Chapter

Raising the Rational Child

in The Wild Girl, Natural Man, and the Monster

Published by University of Chicago Press

Published in print June 2002 | ISBN: 9780226160559
Published online March 2013 | e-ISBN: 9780226160573 | DOI: http://dx.doi.org/10.7208/chicago/9780226160573.003.0005
Raising the Rational Child

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  • Early Modern History (1500 to 1700)

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This chapter explores the writings of three notorious parent-pedagogues—Richard Lovell Edgeworth, Thomas Day, and Manon Roland—who followed the precepts laid out in Emile to devastating ends. Their experience provides a fascinating glimpse of what went wrong when real children were held accountable to Rousseauian theories and how experience forced the would-be pedagogues to rethink their concept of perfectibility. These cases provide a good control model for understanding just how far-fetched the plots of fiction were vis-à-vis the practices and reflections of real parents, and conversely, how deeply pedagogical theory had penetrated contemporary habits of thought. They set a dangerous precedent for childrearing because of their reliance on the problematic metaphors of perfectibility. The works of the parent-pedagogues want to ensure that improvements would take place at the same time as they ensured the child's freedom.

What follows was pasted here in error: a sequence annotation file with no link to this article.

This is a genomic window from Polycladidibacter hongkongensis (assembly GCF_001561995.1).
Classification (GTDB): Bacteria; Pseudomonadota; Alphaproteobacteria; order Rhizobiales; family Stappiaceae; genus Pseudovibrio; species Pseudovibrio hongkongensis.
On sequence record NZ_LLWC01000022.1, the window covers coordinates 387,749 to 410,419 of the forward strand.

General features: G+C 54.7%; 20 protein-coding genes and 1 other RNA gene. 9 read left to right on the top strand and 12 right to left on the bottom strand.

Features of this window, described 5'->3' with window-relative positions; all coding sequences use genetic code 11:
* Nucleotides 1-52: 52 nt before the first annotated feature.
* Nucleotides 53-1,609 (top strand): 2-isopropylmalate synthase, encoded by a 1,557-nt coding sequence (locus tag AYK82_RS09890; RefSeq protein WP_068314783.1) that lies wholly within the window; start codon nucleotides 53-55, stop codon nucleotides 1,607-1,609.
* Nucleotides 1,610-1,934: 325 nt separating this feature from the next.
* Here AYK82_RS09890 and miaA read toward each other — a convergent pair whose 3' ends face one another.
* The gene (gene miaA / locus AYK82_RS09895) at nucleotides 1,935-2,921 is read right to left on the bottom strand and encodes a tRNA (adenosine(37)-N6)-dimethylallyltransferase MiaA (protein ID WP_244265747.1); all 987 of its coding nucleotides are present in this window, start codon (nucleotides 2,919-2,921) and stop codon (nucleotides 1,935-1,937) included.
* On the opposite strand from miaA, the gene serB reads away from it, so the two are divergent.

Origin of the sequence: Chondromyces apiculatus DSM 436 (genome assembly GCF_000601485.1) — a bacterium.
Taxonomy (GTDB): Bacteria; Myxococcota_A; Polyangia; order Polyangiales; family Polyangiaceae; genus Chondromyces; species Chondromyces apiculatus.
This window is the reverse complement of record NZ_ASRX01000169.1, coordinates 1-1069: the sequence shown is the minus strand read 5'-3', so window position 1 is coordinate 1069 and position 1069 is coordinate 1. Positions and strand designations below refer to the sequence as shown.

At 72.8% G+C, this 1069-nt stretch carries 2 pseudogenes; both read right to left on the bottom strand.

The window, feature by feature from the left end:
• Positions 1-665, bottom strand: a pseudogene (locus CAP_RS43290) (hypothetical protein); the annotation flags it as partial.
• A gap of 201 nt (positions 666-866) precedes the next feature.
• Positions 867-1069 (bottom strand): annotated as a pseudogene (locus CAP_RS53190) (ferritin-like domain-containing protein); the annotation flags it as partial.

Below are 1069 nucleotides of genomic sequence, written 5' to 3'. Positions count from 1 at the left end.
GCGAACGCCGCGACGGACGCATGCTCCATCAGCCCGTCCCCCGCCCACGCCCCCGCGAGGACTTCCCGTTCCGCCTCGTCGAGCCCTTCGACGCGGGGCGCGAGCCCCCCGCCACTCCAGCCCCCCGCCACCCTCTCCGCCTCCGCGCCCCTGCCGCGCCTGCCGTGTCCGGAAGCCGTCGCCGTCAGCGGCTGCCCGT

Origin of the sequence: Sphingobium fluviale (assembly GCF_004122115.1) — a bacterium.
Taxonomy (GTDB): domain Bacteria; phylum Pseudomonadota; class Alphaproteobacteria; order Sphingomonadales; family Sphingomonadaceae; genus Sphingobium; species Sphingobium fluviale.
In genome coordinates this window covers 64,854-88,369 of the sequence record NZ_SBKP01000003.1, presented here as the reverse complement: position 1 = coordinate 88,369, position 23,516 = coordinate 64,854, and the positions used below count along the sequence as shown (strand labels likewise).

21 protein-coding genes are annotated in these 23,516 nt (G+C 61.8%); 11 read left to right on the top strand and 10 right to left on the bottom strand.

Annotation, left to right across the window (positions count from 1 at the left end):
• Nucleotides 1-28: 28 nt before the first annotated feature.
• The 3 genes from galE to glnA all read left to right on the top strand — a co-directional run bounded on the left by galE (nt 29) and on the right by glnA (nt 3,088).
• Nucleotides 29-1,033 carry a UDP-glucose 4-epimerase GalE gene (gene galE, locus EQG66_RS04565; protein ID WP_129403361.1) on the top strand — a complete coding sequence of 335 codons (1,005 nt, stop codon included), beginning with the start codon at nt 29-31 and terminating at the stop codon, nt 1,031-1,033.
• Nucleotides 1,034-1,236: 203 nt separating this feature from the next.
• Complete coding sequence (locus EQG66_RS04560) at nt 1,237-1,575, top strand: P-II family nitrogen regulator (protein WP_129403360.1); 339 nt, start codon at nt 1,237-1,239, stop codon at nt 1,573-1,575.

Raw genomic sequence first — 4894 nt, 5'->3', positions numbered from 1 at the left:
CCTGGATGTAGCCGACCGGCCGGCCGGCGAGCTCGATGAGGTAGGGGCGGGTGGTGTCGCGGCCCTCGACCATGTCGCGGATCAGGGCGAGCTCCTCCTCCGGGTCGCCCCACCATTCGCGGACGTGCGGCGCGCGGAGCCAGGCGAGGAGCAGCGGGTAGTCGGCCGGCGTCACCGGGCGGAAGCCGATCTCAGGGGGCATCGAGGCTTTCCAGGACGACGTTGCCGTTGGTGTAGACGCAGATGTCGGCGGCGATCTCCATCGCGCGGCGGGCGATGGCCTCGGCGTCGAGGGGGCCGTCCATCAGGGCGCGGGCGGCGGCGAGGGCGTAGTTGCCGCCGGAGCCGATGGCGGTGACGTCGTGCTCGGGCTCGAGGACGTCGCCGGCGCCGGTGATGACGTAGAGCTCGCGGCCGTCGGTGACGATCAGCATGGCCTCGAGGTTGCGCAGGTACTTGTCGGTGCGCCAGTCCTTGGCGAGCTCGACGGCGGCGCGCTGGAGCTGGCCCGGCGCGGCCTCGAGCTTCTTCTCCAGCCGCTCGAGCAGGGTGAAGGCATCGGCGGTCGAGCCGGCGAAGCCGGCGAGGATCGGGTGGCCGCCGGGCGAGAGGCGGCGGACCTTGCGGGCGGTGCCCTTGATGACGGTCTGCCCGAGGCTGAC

Keywords: children; contemporary; perfectability; real parent; rational child

Chapter.  11824 words. 

Subjects: Early Modern History (1500 to 1700)

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